A friend of mine who is a fellow marketer said something very interesting. He said that there is no marketer who is a CEO of the top 50 companies in South Africa, because of accountability, or lack thereof. The COO knows exactly how much his sales team produced and the CFO is accountable to the figures and those figures are undisputed. And what is the CMO accountable to? Apparently nothing. COO’s and CFO’s are promoted to being CEO’s because they can account for their budgets. And the CMO refuses to embrace the very idea that will make him more respected in the boardroom. Marketers or even agencies don’t know what their role in the sales funnel. Marketers have no idea what is the cost of the customer acquisition, or at least what it took for them to make the customer sales ready. Ignoring data is the very reason why there is so little accountability in marketing departments in South Africa.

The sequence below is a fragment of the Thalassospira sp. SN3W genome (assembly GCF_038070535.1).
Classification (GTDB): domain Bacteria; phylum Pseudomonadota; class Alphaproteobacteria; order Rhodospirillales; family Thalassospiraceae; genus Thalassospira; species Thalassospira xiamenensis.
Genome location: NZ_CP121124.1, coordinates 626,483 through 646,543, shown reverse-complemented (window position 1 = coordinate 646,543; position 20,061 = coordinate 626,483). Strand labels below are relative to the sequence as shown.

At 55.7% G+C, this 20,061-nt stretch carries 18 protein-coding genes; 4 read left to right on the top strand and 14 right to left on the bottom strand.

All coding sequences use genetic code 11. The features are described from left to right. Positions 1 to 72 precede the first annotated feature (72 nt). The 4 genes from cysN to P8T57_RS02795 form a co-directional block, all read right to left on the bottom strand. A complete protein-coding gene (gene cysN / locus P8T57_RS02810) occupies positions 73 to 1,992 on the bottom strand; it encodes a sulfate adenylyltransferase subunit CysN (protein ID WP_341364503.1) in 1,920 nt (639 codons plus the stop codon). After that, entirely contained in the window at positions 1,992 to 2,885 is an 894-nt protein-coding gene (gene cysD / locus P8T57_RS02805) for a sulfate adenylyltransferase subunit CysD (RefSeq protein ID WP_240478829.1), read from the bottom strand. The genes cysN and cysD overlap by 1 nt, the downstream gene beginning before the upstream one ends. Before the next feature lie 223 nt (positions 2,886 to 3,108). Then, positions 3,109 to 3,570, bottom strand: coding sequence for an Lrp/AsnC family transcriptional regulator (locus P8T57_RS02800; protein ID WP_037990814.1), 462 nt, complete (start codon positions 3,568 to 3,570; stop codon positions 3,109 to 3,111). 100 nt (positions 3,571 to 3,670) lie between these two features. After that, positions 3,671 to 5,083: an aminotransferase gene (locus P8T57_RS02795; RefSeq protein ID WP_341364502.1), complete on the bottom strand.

Now that I have defined Data-Driven Marketing and why is it important, let me reveal why I say it is the future. Customers are no longer just consumers, they have evolved to becoming ‘Prosumers’, which means that they no longer just buy what they are being fed. Prosumers research and design the best buying conditions for them. This type of a consumer needs good content and research show that because they know so much about the product that they also become ambassadors of the product or of the brand. Conventional marketing is simply out of touch with this kind of consumer or customer. This customer needs more than the content you advertise, they need to know how the product will benefit their lifestyle. In order to make this customer loyal to a particular brand, you need to know where they find their information and be able to influence the content they receive about your product.